March 2023 update: Autumn figs with creamy goats curd and rocket; charred octopus with a zingy herb salsa; crumbed whiting slider with dill tartare and pickled onion; ocean trout with woodfired witlof and Bruny Island olives; and a serotonin-inducing fairy bread profiterole. These are some of the new and heart-warming dishes on Chiswick’s autumn menu, which is available now at the sunlight-drenched Woollahra institution.
Head chef Taylor Cullen's menu stays true to owner Matt Moran’s long-standing ethos of working with fresh, seasonal and locally grown produce. The team doesn’t just talk the talk, however, but they walk it, too – by using fresh herbs and veggies all grown in the Chiswick garden on site. We’re told it’s the oldest kitchen garden in Sydney, and one glance at the verdant green plants, lush foliage and ripe fruit, it may very well be one of the prettiest, too.
“The change of season is always an exciting time at Chiswick,” says Moran. "I particularly love autumn and the fantastic variety of heartier vegetables we grow in the garden. I love getting out there and seeing what our head gardener Pete is growing each season, and then seeing Taylor bring the produce to life in a new dish. It’s a real collaborative process between the chefs and Pete, and ensures what is growing in the garden is on the menu.”
Read on for our original review of Chiswick, from all the way back in March 2016.
There is a phenomenon at 125-year-old New Orleans restaurant Galatoire’s called ‘doing the turn’. It’s when you start a long boozy lunch that somehow, with the help of about a billion Bloody Marys, turns into you deciding to stay on for dinner. The people who eat here at Friday and Sunday lunch – young southern belles, men in white linen suits and women with orbs of carefully sprayed coiffs who look like they’d disintegrate if the breeze picked up – have been coming for generations. When you walk into Chiswick, chef Matt Moran and restaurateur Pete Sullivan’s new restaurant, you get the strong impression this could become one of those places.
The pair have created a casual dining spot that’s pretty much the antithesis of their fine diner Aria. Sure, the room is crowded with Woollahra silvertails, dressed in varying degrees of white pantsuit. But Moran and Sullivan are rocking black t-shirts and jeans. Sullivan, who’s also in charge of the music (all vinyl, by the bye) pauses to flip Johnny Cash's At Folsom Prison before delivering yet another roasted lamb shoulder. Moran, on the other hand, isn’t allowed near the records – the TV chef has a love affair with Cold Chisel.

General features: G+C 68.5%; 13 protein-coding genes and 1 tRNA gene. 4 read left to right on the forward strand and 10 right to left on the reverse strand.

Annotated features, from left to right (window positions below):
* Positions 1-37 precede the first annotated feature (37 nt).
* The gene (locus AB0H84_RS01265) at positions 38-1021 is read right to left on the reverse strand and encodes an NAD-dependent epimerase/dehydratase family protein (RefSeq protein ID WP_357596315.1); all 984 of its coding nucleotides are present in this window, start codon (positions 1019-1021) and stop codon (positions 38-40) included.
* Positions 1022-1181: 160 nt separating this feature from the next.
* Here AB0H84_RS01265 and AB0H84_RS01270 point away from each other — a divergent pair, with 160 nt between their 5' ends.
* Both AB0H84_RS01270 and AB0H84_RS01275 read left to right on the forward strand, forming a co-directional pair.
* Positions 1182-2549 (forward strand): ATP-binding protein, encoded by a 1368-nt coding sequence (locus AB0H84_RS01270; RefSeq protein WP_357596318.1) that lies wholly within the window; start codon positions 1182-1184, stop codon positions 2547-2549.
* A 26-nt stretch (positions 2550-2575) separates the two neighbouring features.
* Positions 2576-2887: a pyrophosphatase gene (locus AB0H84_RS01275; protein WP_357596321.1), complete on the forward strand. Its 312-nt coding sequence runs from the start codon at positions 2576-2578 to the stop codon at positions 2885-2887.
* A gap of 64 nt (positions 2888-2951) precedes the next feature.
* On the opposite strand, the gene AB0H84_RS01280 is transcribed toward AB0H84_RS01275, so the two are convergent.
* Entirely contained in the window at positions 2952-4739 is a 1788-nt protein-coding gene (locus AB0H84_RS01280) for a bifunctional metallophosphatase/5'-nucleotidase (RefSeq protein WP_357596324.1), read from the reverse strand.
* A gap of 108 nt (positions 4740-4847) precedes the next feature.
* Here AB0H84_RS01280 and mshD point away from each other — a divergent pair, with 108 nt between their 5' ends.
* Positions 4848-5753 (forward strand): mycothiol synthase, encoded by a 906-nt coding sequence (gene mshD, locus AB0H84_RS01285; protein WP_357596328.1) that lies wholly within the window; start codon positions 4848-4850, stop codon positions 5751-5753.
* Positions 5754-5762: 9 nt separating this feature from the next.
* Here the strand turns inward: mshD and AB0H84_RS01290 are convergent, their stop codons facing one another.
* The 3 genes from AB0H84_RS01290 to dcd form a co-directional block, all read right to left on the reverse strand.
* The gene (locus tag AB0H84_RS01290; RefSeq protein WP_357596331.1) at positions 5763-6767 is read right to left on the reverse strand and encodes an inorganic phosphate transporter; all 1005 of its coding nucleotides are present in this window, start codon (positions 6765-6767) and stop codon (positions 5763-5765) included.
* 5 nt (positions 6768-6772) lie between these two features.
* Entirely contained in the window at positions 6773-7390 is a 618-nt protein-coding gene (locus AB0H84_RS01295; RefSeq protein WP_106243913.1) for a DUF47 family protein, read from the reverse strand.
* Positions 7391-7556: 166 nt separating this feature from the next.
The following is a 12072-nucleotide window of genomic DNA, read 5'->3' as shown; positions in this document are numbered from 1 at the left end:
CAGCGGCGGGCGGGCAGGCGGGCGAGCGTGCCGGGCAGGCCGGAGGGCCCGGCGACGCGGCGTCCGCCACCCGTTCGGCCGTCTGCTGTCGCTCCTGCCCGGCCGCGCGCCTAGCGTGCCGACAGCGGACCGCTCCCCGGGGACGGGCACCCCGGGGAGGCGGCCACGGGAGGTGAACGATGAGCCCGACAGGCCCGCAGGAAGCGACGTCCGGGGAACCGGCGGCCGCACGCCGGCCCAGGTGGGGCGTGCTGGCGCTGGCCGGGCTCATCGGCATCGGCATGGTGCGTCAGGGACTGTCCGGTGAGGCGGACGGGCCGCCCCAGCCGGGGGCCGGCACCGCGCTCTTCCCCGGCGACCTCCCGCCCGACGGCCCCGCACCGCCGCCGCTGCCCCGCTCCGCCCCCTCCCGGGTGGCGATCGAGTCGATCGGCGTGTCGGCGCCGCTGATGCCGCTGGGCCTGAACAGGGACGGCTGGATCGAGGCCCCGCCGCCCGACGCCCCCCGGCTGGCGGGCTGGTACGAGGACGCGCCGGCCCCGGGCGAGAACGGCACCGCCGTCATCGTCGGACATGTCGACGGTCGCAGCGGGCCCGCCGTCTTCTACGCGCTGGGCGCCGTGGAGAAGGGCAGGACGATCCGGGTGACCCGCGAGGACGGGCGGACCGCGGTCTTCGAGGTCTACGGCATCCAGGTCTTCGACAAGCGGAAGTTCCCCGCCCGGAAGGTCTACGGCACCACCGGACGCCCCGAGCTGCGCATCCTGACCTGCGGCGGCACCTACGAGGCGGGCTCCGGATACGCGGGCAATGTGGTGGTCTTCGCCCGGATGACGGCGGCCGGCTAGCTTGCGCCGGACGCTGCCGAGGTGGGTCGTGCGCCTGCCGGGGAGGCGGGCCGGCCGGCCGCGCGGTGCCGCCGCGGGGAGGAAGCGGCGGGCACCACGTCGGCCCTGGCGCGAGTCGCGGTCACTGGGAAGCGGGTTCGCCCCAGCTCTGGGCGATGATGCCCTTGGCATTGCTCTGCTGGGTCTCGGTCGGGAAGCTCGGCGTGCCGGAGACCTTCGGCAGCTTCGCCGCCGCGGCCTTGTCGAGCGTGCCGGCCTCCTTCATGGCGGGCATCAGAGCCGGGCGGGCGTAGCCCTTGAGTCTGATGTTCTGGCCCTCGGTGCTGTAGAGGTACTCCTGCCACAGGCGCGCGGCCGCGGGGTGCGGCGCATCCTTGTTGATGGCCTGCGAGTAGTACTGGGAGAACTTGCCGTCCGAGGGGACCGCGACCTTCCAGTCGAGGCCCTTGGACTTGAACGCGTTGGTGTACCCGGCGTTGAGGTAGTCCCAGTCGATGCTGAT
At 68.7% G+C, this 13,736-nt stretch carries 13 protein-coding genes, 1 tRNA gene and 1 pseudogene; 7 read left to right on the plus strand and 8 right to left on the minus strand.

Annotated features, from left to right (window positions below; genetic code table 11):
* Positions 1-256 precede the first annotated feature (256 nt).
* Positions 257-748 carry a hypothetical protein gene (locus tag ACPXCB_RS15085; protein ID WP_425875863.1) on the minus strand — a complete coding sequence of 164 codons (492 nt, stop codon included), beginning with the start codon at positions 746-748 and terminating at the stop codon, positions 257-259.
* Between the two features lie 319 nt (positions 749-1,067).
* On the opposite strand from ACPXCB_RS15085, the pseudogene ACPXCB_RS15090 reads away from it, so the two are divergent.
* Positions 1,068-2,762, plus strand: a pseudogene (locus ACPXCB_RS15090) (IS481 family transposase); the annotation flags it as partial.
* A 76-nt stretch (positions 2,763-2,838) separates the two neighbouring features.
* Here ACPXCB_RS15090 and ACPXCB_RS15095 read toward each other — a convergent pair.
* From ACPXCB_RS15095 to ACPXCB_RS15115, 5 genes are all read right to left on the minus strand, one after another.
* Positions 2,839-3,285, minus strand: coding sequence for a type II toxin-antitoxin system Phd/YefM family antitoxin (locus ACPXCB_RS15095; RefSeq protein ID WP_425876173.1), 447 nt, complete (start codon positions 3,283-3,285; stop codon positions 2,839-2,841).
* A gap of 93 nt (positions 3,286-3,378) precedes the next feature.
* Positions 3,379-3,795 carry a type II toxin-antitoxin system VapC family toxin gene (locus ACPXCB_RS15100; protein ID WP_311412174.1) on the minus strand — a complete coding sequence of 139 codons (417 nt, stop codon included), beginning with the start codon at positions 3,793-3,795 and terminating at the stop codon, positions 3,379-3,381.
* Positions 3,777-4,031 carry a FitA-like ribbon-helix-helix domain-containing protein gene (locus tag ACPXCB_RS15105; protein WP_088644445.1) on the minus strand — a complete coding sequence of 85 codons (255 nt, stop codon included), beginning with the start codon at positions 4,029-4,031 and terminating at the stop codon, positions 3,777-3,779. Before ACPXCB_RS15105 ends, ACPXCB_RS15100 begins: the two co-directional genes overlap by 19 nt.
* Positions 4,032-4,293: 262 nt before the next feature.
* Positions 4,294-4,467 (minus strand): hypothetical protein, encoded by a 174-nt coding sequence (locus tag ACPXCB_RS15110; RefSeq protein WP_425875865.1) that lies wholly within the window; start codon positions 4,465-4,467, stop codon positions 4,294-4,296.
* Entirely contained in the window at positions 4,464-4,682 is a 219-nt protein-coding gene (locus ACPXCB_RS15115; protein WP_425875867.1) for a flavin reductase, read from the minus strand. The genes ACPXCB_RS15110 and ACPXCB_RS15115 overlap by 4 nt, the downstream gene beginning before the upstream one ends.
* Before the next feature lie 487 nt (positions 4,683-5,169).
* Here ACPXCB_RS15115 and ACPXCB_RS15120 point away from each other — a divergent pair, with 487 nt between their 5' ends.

There are two parts to Chiswick. There’s the bar, which doesn’t take reservations (you can still order the whole menu from here, though) and the long, white dining room where tables crowd around open windows soaking up the last of the warm autumn breeze. Chiswick, if you're not wearing your food nerd hat, is built on the old Pruniers site – an East Sydney stalwart that rocked the blue chip trade from the '70s right up until it closed a few years back – and named after Chiswick gardens. Step across the lush grounds past thelit-up stone waterfall and you can see why there’s been a bride-blight here in the past. We sit at the bar, though we’d probably make the effort to book a table next time. As fun as it is to be right amongst it, the tall wooden stools with their sharp corners aren’t meant for a long sojourn.
That lamb, incidentally, comes off the Moran family property just outside of Bathurst. They’re currently going through 40-50a day and if you’re sitting in front of the open kitchen, you’ll probably see at least 20 leave the pass as you rip apart your own. It comes as a whole roasted shoulder on a bed of chickpea puree accessorised with little except a few chickpeas and a blade stuck in the top. Order a side of broccolini dressed with a little chilli and garlic and maybe some of the crisp hand cut chips.
If you’re going to hang out for one fried thing on the menu, make it the chicken, brined in buttermilk and served with a harissa-spiked mayo. The kitchen get a really good scorch on it, crumbing-then-frying it to a deep, deep golden brown. If you’re keen on just coming in for a drink (they have Estrella on tap) and a snack, put your face all over a veal slider. It’s a play on vitello tonnato – that classic Italian dish of veal soaked in tuna mayonnaise – but in sandwich form, on a soft sweet bun.
Service is a little all over the place at the moment, as they’re so new. The whole premise here is good food served quickly, and we notice a lot of dishes landing on the wrong tables. It’s nothing a few more weeks settling in can’t cure. And with an industry legend like Sullivan cracking the whip, we’re betting it’ll be sooner rather than later.
All signs point to Chiswick becoming a Sydney institution. A place where brunch turns to lunch and sometimes even dinner. While the prices are set to maim rather than kill, it’s still easy to spend up big here, with an exciting wine list, a back-bar packed with great spirits (their bourbon selection is worth a nudge – go for a slug of Pappy Van Winkle), plenty in the way of boutique beers and even their own fresh mint tea straight out of the kitchen garden, where they're also growing radishes (check out the salad of rosa radish, cucumber, mint and goat's curd), cherry tomatoes and a big crop of herbs. This place has classic written all over it. You may not ever see Matt Moran pick up a knife here, but if you turn up at the right time, you may at least get an earful of Breakfast at Sweethearts.